Coles Slammed For Promoting Unhealthy Food

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By Published On: May 18, 20180 Comments

Coles has come under fire by a nutritionist who recently posted a rant on social media about all of the junk food that’s promoted at the end of her local supermarket’s aisles.

Jessica Lowe, who runs Happy Healthy Nutrition, took to her company’s Facebook page to blame Coles for Australia’s obesity problem. “No wonder we have an obesity epidemic!!” she said, telling her followers that the excessive deals on unhealthy food “frustrated” her.

“I can’t believe the crap that is put on all of the promotional ends!” Lowe wrote. “I used to work in retail sales so I know all about promo ends being where consumers shop from and so do the supermarkets, which is exactly why they put high-profit items on ends without considering what they are promoting.”

According to the nutritionist, she filmed the 15-second video after realising there wasn’t a single healthy item on the end of the supermarket’s aisles. Admitting her rant was a little over the top, Lowe blamed the supermarket giant, and similar businesses for obesity problems in Australia and across the world.

“Seriously I know this is an over the top rant but the supermarket giants need to become a bit more ethical and stop thinking so much about profits- what is life without health! The reason these processed foods are on sale with 20 percent off, 25 percent or even 50 percent off is because the food is crap so even when the supermarkets knock the price down by 50 percent they still make huge profits! It’s not expensive to put processed crap in a box!”

While Lowe has long been a promoter of leading a healthy lifestyle, she claims the importance of eating a balanced diet and preventing future generations from being “brainwashed” is even more important now that she’s a mother.

She also claims that she has nothing against the occasional treat, just the “visible abundance” of treats in supermarkets that encourage people to buy more of the foods that should only be eaten “now and then”.

“This type of “sale” promotion is also what feeds the excuse of, “ I can’t afford to eat healthily!” This thought process is misleading and a misinformed excuse. It costs a lot more to drink soda than it does to drink water and eating poor quality food leaves you feeling dissatisfied which results in eating more because your body craves real nutrients…. real food!”

According to the nutritionist, she and her husband only spend $500 on groceries per month, and they eat very healthily by purchasing their produce from markets and fruit and vegetable stores. She claims she only shops at supermarkets for essential items like nappies and toilet papers.

In the post, Lowe urged her followers to like and share her post if supermarket promotions made them as frustrated as her. At the time of writing, her post had received eight likes from over 600 followers and zero shares, roughly 10 days after it was originally posted.

Jessica Lowe

Jessica Lowe took to Facebook to complain about unhealthy promotions in Coles Supermarkets.

Response to Lowe’s Video

After receiving coverage from the mainstream media, Facebook users actually criticised her for her rant, claiming it’s completely reasonable for supermarkets to promote their sale items, and that if people had an issue with it, they didn’t need to purchase the unhealthy items.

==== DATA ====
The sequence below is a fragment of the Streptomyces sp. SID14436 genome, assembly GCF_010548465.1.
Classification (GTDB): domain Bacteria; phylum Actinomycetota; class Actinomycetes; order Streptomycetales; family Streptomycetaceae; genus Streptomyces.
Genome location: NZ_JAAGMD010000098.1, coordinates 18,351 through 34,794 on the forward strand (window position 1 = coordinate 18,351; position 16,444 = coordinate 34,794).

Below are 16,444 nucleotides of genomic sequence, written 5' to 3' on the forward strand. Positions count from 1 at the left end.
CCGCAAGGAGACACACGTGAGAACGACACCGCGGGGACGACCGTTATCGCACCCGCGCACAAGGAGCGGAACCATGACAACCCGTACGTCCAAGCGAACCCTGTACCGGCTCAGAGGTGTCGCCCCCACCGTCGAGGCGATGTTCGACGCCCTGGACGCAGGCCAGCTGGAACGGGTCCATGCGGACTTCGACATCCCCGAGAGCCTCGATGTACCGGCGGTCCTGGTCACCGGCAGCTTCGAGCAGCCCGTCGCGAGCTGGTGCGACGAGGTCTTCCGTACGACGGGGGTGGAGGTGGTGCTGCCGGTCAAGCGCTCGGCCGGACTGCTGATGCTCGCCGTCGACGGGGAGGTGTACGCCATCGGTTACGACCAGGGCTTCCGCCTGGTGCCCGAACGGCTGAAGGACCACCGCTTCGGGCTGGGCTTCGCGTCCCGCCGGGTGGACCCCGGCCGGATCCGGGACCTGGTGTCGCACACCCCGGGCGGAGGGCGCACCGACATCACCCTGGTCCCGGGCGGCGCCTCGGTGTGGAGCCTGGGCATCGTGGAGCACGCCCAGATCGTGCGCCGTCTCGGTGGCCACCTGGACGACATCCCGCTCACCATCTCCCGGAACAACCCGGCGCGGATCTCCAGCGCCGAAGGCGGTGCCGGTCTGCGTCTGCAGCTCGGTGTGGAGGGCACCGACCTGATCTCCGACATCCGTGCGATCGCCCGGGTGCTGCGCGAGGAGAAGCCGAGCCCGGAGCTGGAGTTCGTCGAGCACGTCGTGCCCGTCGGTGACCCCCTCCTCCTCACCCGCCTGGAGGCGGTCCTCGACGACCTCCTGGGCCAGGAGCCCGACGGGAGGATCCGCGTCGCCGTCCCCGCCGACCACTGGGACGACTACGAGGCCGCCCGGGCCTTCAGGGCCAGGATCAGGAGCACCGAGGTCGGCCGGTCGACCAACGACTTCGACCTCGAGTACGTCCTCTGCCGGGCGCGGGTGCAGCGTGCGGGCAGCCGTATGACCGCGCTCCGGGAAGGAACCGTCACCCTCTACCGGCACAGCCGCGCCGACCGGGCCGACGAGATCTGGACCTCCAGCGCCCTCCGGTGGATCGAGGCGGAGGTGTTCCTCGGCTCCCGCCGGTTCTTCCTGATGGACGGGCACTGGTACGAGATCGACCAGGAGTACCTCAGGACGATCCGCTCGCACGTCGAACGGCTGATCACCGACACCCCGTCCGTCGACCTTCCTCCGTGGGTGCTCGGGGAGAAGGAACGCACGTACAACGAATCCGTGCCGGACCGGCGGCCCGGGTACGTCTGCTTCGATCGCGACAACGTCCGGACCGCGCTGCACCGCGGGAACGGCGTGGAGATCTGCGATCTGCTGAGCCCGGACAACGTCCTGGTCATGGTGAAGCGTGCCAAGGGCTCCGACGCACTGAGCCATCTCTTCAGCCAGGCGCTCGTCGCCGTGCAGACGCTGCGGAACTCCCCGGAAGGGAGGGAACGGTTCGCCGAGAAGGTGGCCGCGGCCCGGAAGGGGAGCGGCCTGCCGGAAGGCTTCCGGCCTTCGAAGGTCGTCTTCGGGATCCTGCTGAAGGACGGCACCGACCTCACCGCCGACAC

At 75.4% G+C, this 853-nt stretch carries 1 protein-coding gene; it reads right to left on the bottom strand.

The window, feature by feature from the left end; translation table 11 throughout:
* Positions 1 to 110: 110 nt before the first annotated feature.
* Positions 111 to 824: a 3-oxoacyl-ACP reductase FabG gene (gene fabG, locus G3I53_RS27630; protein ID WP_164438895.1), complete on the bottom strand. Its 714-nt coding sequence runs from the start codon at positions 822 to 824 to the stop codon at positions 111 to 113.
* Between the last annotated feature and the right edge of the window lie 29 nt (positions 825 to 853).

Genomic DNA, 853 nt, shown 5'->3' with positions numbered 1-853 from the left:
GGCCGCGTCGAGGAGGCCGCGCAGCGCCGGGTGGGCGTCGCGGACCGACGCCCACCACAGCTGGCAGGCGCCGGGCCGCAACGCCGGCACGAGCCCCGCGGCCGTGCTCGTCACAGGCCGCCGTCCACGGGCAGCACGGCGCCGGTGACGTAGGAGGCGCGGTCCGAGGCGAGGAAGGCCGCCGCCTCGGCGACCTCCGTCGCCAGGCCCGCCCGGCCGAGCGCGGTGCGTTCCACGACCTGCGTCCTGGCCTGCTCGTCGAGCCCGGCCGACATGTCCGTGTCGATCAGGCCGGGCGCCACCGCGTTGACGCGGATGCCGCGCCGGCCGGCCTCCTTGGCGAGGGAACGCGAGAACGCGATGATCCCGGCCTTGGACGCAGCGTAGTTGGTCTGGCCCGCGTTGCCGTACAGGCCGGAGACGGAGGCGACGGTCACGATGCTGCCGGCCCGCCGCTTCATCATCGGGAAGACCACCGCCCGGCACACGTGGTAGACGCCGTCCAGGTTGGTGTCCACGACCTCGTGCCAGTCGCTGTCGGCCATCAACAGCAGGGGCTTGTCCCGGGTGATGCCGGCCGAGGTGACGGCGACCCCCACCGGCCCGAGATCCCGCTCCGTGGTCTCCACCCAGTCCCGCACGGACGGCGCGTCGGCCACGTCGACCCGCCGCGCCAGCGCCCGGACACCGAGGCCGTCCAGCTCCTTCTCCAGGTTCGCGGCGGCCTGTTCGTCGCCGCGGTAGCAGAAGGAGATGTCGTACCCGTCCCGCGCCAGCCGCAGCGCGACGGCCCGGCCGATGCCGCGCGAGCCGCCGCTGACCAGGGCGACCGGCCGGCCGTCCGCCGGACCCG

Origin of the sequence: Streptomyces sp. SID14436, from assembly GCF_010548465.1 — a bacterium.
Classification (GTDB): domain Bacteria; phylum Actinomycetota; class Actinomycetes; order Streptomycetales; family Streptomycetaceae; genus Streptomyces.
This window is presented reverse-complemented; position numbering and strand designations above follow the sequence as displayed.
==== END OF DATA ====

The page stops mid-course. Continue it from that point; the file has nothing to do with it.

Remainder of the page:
“Wow, a business promoting the sales they have on by putting it at the end of the aisle for convenience; mind-blowing concept,” one user wrote. “An even bigger mind-blowing concept is people walking past the specials/junk food and taking responsibility for their own weight/spending habits.”

Another user rebuffed the nutritionist’s claim that Coles was only promoting unhealthy items, saying: “Go to the fruit and vegetable section where there’s fresh food. There are always specials there too – is she going to complain about this too?”

Coles has also spoken up in its defence, citing multiple health initiatives it has spearheaded over the past few years, claiming the video is in no way representative of its stores.

“Coles donated two million bananas to local clubs during the Little Athletics 2017-2018 season to provide kids with a nutritious snack during competitions,” a Coles spokesperson said.

“We have developed targets to reduce salt, sugar and saturated fat across the Coles Brand product range, beginning with a program focused on Coles Brand nutritional snacks and cereals.”

Coles has also taken steps to remove artificial colours and additives from its branded products, in response to customer feedback, as well as introducing health food ratings to more the 1,550 Coles brand products.

“In addition to these initiatives, Coles Brand provides a range of products for customers with special dietary requirements. This includes people who require gluten free options and products free of allergens such as nuts and dairy. We also cater for customers requiring vegan and vegetarian options.”

According to Associate Professor, Gary Sacks from the Global Obesity Centre at Deakin University, Coles and its main competitor, Woolworths, both rolled out health star ratings on their company’s branded products voluntarily, but that they could be doing a lot more, and Aldi and IGA still had a lot of work to do to catch up to Coles and Woolies.

“Unhealthy diets and obesity are leading contributors to poor health in Australia. Tackling the issue requires a comprehensive societal response, including government policy and wide-scale action from the food industry, which includes our supermarkets.”

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